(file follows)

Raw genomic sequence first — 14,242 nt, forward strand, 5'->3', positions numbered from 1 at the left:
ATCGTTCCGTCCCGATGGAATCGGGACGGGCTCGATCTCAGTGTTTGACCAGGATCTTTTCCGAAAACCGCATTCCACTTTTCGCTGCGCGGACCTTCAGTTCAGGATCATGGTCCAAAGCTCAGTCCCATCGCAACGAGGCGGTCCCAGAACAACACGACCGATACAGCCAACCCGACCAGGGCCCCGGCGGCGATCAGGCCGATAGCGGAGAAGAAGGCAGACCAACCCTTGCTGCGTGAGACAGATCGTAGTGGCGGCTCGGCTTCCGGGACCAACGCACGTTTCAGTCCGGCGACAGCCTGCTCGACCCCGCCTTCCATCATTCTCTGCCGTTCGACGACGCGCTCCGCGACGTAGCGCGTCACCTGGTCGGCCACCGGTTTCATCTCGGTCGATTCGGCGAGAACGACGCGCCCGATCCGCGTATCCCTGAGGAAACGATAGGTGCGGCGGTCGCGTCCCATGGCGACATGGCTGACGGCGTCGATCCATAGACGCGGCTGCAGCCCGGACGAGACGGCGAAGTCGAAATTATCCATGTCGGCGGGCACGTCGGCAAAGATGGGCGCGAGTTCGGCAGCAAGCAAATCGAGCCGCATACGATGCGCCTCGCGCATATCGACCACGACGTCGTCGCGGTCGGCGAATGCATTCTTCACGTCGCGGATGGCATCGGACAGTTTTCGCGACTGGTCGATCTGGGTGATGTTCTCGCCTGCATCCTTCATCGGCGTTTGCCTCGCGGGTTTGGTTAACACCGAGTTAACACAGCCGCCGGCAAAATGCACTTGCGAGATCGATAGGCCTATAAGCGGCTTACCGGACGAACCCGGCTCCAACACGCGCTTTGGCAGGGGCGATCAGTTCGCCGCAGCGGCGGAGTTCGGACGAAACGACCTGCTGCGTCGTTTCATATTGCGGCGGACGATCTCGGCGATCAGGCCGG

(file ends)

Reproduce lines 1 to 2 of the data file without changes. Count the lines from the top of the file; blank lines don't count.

Raw genomic sequence first — 14,242 nt, forward strand, 5'->3', positions numbered from 1 at the left:
ATCGTTCCGTCCCGATGGAATCGGGACGGGCTCGATCTCAGTGTTTGACCAGGATCTTTTCCGAAAACCGCATTCCACTTTTCGCTGCGCGGACCTTCAGTTCAGGATCATGGTCCAAAGCTCAGTCCCATCGCAACGAGGCGGTCCCAGAACAACACGACCGATACAGCCAACCCGACCAGGGCCCCGGCGGCGATCAGGCCGATAGCGGAGAAGAAGGCAGACCAACCCTTGCTGCGTGAGACAGATCGTAGTGGCGGCTCGGCTTCCGGGACCAACGCACGTTTCAGTCCGGCGACAGCCTGCTCGACCCCGCCTTCCATCATTCTCTGCCGTTCGACGACGCGCTCCGCGACGTAGCGCGTCACCTGGTCGGCCACCGGTTTCATCTCGGTCGATTCGGCGAGAACGACGCGCCCGATCCGCGTATCCCTGAGGAAACGATAGGTGCGGCGGTCGCGTCCCATGGCGACATGGCTGACGGCGTCGATCCATAGACGCGGCTGCAGCCCGGACGAGACGGCGAAGTCGAAATTATCCATGTCGGCGGGCACGTCGGCAAAGATGGGCGCGAGTTCGGCAGCAAGCAAATCGAGCCGCATACGATGCGCCTCGCGCATATCGACCACGACGTCGTCGCGGTCGGCGAATGCATTCTTCACGTCGCGGATGGCATCGGACAGTTTTCGCGACTGGTCGATCTGGGTGATGTTCTCGCCTGCATCCTTCATCGGCGTTTGCCTCGCGGGTTTGGTTAACACCGAGTTAACACAGCCGCCGGCAAAATGCACTTGCGAGATCGATAGGCCTATAAGCGGCTTACCGGACGAACCCGGCTCCAACACGCGCTTTGGCAGGGGCGATCAGTTCGCCGCAGCGGCGGAGTTCGGACGAAACGACCTGCTGCGTCGTTTCATATTGCGGCGGACGATCTCGGCGATCAGGCCGG